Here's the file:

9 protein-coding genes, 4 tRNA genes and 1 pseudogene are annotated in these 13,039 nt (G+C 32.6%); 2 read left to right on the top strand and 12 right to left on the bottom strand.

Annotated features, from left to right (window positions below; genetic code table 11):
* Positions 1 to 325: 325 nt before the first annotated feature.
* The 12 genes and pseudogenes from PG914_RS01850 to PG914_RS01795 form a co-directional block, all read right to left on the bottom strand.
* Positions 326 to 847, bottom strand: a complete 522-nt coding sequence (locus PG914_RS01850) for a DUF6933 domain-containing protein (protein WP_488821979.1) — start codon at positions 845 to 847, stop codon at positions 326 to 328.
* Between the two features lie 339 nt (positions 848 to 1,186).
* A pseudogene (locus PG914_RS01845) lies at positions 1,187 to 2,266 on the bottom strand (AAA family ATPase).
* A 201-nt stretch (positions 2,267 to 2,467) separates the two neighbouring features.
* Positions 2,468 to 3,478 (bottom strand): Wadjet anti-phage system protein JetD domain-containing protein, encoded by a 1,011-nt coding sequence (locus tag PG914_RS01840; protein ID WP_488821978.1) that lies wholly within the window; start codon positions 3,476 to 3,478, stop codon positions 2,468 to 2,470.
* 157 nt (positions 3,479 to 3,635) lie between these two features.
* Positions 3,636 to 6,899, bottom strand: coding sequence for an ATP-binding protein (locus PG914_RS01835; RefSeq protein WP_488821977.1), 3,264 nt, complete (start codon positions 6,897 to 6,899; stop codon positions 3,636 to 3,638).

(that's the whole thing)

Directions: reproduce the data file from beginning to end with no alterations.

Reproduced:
9 protein-coding genes, 4 tRNA genes and 1 pseudogene are annotated in these 13,039 nt (G+C 32.6%); 2 read left to right on the top strand and 12 right to left on the bottom strand.

Annotated features, from left to right (window positions below; genetic code table 11):
* Positions 1 to 325: 325 nt before the first annotated feature.
* The 12 genes and pseudogenes from PG914_RS01850 to PG914_RS01795 form a co-directional block, all read right to left on the bottom strand.
* Positions 326 to 847, bottom strand: a complete 522-nt coding sequence (locus PG914_RS01850) for a DUF6933 domain-containing protein (protein WP_488821979.1) — start codon at positions 845 to 847, stop codon at positions 326 to 328.
* Between the two features lie 339 nt (positions 848 to 1,186).
* A pseudogene (locus PG914_RS01845) lies at positions 1,187 to 2,266 on the bottom strand (AAA family ATPase).
* A 201-nt stretch (positions 2,267 to 2,467) separates the two neighbouring features.
* Positions 2,468 to 3,478 (bottom strand): Wadjet anti-phage system protein JetD domain-containing protein, encoded by a 1,011-nt coding sequence (locus tag PG914_RS01840; protein ID WP_488821978.1) that lies wholly within the window; start codon positions 3,476 to 3,478, stop codon positions 2,468 to 2,470.
* 157 nt (positions 3,479 to 3,635) lie between these two features.
* Positions 3,636 to 6,899, bottom strand: coding sequence for an ATP-binding protein (locus PG914_RS01835; RefSeq protein WP_488821977.1), 3,264 nt, complete (start codon positions 6,897 to 6,899; stop codon positions 3,636 to 3,638).